Editors often like to see multiple sketches so they have some choices for what cover concept they choose. Here are the three cover sketches I submitted, trying to evoke the elements I knew from the story in tantalizing ways.
I liked the first sketch as it showed the existing members of the team symbolically looking with some wariness at this new character, framed in a crescent that mirrors the arc of Artemis’ bow. I liked this especially because the pose and the crescent moon imagery evoked the mythical Artemis from whom this character takes her name.
The second sketch was a more dynamic view of Artemis as she prepares to fire an arrow in our direction, apparently at the shopkeeper with an open till – specifically referencing the scene from the story wither Artemis foils a robbery in progress (the actual bad guys are behind the counter and the shopkeeper).
The third sketch shows the tension between the drama Artemis was facing at home and the dangers she was facing on the street in her costumed persona. I didn’t think it was likely that #3 would be the one, but it was another option to offer my editor.
In the case of Young Justice, the editor is Jim Chadwick. Cover designs are approved by DC Comics VP of Art Direction and Design Mark Chiarello. Additionally, the co-writer of the book is Greg Weisman, who is senior writer and producer on the animated TV show upon which Young Justice is based, so he has a little more involvement with the production of the title than another writer might. So all these folks get input on this, but the decision came down to me from editor Jim Chadwick – use the overall design from sketch 1, but turn Artemis to face us so we aren’t seeing her in profile. I was a little disappointed by this, as I liked having the curve of her bow echo the crescent moon shape, but this certainly still worked. On to pencils!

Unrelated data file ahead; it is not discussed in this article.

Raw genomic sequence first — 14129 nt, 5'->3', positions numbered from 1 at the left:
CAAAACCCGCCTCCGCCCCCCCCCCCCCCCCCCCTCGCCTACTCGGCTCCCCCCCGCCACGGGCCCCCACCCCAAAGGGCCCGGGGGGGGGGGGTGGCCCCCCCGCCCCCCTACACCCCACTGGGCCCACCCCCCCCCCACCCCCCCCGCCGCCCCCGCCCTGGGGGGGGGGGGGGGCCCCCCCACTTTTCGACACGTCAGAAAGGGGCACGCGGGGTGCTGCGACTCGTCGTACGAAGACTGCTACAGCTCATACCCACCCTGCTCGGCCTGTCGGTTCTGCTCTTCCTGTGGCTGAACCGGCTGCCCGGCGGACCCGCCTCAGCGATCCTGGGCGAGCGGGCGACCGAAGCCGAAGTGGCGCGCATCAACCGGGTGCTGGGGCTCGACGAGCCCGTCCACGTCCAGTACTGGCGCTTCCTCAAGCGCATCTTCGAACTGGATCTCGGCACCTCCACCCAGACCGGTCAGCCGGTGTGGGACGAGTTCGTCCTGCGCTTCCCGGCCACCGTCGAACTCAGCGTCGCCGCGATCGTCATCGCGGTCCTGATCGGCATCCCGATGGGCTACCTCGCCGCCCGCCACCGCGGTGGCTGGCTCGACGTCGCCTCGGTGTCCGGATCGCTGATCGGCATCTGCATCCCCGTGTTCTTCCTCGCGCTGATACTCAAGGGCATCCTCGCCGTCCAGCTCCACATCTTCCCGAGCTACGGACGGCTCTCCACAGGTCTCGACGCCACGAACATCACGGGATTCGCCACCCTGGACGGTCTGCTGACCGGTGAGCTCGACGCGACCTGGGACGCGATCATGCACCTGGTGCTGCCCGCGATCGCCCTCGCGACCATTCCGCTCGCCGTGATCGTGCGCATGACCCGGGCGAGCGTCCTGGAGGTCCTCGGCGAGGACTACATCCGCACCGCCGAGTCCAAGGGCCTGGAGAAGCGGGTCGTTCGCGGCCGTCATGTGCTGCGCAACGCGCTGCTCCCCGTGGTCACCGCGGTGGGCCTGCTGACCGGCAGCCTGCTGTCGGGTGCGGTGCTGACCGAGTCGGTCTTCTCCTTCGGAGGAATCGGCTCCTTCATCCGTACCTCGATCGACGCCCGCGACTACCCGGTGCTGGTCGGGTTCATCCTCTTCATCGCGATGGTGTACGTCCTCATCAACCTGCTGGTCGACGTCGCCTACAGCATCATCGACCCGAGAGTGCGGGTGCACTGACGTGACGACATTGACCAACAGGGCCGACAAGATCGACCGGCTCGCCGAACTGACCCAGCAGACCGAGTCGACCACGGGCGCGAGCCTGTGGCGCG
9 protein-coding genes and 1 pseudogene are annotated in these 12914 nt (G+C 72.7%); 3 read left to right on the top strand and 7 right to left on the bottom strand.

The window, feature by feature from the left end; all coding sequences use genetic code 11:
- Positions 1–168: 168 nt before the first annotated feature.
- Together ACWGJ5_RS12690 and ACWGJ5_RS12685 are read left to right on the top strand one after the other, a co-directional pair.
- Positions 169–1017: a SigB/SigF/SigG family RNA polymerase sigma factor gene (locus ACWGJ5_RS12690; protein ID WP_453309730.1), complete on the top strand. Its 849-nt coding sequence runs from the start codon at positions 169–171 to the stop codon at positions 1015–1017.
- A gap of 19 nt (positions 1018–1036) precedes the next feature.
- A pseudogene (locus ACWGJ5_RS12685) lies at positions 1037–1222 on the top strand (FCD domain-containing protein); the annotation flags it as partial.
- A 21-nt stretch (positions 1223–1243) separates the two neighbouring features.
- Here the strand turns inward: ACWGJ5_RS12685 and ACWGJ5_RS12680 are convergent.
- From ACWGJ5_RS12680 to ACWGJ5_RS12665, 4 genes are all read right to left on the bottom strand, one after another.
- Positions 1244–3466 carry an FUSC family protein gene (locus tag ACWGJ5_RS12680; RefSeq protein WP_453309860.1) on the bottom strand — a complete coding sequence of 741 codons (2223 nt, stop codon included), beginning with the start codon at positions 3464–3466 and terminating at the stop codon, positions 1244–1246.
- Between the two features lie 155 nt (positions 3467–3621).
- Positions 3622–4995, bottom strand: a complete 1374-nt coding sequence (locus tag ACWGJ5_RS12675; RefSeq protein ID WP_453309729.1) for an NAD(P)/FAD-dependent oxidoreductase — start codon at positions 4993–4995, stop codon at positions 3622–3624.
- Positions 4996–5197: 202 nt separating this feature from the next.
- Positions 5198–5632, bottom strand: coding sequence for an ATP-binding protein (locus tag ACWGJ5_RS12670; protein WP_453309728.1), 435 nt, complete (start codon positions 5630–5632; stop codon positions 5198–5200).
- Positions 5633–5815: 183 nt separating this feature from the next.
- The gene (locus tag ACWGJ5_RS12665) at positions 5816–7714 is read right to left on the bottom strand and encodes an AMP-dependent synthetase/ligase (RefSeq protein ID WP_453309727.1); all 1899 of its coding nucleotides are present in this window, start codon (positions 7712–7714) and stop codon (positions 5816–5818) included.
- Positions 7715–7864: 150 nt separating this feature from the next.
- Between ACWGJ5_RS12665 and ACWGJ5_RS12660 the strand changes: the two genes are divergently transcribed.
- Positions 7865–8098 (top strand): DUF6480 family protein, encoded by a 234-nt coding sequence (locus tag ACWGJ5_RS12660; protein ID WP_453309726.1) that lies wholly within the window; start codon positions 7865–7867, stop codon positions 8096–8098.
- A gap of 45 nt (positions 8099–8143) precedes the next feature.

The cover is drawn in pencil on the DC art paper, and as is typical of most art in comics, it needs to be approved by the editor before the art is inked. Thankfully modern technology allows me to scan the pencils and send an image file via email for approval.
Often the penciling the inking is done by two different artists, but in this case I was inking the art myself. The art gets scanned again, this time at a higher resolution. The artwork is scaled and placed on a template used by DC for all standard comic book art so everything stays perfectly uniform. The artwork is then uploaded to an FTP site so that once the art is approved DC can forward the digital file to a colorist who will ad color digitally as well. The original artwork remains in black and white and never has to be sent to DC Comics at all.
In the case of this cover, the color was provided by Zac Atkinson, who has been the regular colorist on my run on Young Justice so far. Here’s what he did with the line art for this one.
Nice, huh? Finally, here’s what the cover looks like with those logos and other elements I was trying to plan for.
And there you have it! I’ll be doing more breakdowns of the process of creating these covers in the future, but for now a lot of the preliminary cover sketches and subsequent stages of artwork are already up in my gallery.